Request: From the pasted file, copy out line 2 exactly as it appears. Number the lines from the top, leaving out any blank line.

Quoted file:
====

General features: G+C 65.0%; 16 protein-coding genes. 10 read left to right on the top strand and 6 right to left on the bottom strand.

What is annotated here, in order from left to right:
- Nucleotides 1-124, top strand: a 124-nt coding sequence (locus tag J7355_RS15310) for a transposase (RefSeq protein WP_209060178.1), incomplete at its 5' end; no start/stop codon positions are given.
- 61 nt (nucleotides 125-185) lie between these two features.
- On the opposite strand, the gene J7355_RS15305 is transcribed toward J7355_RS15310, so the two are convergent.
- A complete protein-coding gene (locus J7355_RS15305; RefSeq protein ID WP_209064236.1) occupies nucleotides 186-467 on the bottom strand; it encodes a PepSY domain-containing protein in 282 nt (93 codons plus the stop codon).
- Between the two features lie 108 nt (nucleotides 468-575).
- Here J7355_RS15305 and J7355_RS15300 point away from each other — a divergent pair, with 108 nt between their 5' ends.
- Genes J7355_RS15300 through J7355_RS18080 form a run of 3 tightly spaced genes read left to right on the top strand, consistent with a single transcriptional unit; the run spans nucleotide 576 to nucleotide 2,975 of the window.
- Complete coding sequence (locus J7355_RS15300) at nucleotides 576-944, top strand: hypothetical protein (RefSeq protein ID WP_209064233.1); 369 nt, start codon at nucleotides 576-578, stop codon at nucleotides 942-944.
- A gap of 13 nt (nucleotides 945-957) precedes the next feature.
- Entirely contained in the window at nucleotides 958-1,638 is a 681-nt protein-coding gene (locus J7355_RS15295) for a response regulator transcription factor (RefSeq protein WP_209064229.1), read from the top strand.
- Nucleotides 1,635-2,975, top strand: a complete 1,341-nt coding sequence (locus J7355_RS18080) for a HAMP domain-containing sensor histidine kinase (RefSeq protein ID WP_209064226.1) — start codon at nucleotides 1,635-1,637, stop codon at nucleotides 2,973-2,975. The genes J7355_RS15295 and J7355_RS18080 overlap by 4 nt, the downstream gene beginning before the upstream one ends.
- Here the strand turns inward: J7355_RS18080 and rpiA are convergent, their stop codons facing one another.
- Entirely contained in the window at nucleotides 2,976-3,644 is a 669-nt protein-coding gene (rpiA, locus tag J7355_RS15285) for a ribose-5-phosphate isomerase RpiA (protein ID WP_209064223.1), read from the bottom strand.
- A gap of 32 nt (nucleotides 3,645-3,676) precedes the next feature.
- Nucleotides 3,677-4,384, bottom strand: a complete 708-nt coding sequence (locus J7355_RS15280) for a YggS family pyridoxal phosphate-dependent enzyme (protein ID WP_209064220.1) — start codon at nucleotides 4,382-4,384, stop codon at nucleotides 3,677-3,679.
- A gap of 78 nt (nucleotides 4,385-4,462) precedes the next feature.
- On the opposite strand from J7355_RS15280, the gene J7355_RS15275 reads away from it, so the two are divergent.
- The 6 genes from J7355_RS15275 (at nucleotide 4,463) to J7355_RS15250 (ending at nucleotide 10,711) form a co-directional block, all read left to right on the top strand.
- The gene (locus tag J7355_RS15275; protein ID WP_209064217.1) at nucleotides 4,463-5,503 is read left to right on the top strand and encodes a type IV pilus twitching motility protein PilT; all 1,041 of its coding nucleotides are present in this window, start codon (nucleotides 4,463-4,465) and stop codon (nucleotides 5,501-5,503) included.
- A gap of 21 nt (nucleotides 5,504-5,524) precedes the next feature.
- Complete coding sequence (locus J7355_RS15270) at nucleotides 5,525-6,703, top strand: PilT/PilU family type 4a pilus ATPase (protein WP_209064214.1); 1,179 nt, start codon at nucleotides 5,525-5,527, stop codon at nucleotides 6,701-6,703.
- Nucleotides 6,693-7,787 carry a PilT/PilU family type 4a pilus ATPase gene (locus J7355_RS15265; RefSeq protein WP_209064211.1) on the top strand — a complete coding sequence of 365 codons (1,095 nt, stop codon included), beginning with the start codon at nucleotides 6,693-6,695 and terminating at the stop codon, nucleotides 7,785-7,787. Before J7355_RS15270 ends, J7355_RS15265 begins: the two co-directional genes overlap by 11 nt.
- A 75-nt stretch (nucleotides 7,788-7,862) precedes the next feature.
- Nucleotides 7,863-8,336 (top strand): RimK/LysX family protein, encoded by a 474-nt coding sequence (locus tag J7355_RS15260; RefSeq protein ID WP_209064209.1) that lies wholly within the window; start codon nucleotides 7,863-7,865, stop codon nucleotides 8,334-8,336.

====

What is annotated here, in order from left to right: